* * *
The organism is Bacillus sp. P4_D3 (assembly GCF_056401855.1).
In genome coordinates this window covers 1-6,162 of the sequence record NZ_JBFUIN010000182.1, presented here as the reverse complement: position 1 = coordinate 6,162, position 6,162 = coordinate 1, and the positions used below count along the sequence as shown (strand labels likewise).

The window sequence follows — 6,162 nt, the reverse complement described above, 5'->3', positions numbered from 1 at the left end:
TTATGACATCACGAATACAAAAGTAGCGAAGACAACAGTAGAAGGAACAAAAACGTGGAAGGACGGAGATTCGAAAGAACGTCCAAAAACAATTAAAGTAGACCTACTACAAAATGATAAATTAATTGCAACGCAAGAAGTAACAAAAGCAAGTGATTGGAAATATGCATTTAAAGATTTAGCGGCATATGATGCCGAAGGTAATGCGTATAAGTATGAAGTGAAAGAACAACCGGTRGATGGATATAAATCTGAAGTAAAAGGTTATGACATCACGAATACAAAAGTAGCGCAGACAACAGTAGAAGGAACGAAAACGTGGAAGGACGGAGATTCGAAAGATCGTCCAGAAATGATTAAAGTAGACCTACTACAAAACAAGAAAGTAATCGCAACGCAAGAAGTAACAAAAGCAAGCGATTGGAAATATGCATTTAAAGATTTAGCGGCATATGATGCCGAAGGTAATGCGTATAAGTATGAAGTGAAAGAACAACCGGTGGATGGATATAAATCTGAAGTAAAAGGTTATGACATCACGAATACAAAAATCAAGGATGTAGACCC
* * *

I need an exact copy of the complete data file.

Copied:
The organism is Bacillus sp. P4_D3 (assembly GCF_056401855.1).
In genome coordinates this window covers 1-6,162 of the sequence record NZ_JBFUIN010000182.1, presented here as the reverse complement: position 1 = coordinate 6,162, position 6,162 = coordinate 1, and the positions used below count along the sequence as shown (strand labels likewise).

The window sequence follows — 6,162 nt, the reverse complement described above, 5'->3', positions numbered from 1 at the left end:
TTATGACATCACGAATACAAAAGTAGCGAAGACAACAGTAGAAGGAACAAAAACGTGGAAGGACGGAGATTCGAAAGAACGTCCAAAAACAATTAAAGTAGACCTACTACAAAATGATAAATTAATTGCAACGCAAGAAGTAACAAAAGCAAGTGATTGGAAATATGCATTTAAAGATTTAGCGGCATATGATGCCGAAGGTAATGCGTATAAGTATGAAGTGAAAGAACAACCGGTRGATGGATATAAATCTGAAGTAAAAGGTTATGACATCACGAATACAAAAGTAGCGCAGACAACAGTAGAAGGAACGAAAACGTGGAAGGACGGAGATTCGAAAGATCGTCCAGAAATGATTAAAGTAGACCTACTACAAAACAAGAAAGTAATCGCAACGCAAGAAGTAACAAAAGCAAGCGATTGGAAATATGCATTTAAAGATTTAGCGGCATATGATGCCGAAGGTAATGCGTATAAGTATGAAGTGAAAGAACAACCGGTGGATGGATATAAATCTGAAGTAAAAGGTTATGACATCACGAATACAAAAATCAAGGATGTAGACCC